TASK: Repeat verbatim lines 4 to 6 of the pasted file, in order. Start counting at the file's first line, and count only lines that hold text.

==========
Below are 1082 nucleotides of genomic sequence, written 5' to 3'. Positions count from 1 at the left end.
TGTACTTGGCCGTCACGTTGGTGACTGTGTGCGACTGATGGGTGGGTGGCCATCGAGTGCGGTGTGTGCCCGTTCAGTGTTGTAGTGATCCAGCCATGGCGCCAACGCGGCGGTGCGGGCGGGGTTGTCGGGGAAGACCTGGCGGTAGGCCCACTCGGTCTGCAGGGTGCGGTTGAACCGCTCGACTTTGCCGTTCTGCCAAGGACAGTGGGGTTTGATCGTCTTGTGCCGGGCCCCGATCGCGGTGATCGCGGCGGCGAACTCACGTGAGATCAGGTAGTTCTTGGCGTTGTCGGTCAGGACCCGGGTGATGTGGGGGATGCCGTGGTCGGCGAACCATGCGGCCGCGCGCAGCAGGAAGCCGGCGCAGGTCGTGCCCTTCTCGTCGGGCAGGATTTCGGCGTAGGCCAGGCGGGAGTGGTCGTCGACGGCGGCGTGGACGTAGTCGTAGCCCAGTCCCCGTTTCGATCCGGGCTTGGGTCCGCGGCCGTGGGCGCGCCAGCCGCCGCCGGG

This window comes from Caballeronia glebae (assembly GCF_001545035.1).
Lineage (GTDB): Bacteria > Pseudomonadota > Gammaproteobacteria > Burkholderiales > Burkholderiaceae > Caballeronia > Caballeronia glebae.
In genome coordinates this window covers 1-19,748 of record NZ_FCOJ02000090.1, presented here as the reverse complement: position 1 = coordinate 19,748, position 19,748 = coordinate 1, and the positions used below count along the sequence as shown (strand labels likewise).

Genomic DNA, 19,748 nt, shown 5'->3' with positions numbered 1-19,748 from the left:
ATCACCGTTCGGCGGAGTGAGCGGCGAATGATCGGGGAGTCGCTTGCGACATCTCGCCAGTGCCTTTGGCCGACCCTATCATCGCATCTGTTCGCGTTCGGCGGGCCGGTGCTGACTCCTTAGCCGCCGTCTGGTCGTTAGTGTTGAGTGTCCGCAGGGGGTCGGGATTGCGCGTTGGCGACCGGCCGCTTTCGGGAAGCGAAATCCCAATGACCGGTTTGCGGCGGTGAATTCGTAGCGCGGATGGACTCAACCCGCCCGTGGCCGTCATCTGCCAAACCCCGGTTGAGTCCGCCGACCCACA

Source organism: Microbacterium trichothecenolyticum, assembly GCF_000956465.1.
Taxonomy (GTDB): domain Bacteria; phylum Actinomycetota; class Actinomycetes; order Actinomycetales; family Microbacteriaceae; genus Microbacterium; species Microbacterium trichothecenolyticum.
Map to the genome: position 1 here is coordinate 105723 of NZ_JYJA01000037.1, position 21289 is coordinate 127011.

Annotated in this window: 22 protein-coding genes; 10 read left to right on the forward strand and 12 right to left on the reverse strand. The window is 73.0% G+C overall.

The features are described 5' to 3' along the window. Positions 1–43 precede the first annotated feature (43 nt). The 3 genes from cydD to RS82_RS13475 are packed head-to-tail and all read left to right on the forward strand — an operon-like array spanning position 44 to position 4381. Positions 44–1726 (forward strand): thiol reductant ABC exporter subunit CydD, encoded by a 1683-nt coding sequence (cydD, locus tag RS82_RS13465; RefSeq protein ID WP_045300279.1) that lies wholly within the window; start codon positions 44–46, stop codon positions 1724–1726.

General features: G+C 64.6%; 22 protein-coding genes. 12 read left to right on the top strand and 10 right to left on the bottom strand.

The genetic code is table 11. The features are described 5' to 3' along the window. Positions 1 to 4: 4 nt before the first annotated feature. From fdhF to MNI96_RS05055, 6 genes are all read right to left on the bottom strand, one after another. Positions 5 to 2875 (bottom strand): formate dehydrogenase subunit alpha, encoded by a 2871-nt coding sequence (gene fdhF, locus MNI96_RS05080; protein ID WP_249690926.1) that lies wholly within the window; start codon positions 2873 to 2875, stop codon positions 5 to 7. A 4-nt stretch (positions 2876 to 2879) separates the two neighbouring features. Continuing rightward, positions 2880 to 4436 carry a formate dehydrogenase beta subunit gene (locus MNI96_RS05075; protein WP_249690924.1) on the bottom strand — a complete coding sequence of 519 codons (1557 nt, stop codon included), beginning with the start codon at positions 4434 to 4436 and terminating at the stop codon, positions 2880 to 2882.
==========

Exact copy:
Lineage (GTDB): Bacteria > Pseudomonadota > Gammaproteobacteria > Burkholderiales > Burkholderiaceae > Caballeronia > Caballeronia glebae.
In genome coordinates this window covers 1-19,748 of record NZ_FCOJ02000090.1, presented here as the reverse complement: position 1 = coordinate 19,748, position 19,748 = coordinate 1, and the positions used below count along the sequence as shown (strand labels likewise).

Genomic DNA, 19,748 nt, shown 5'->3' with positions numbered 1-19,748 from the left: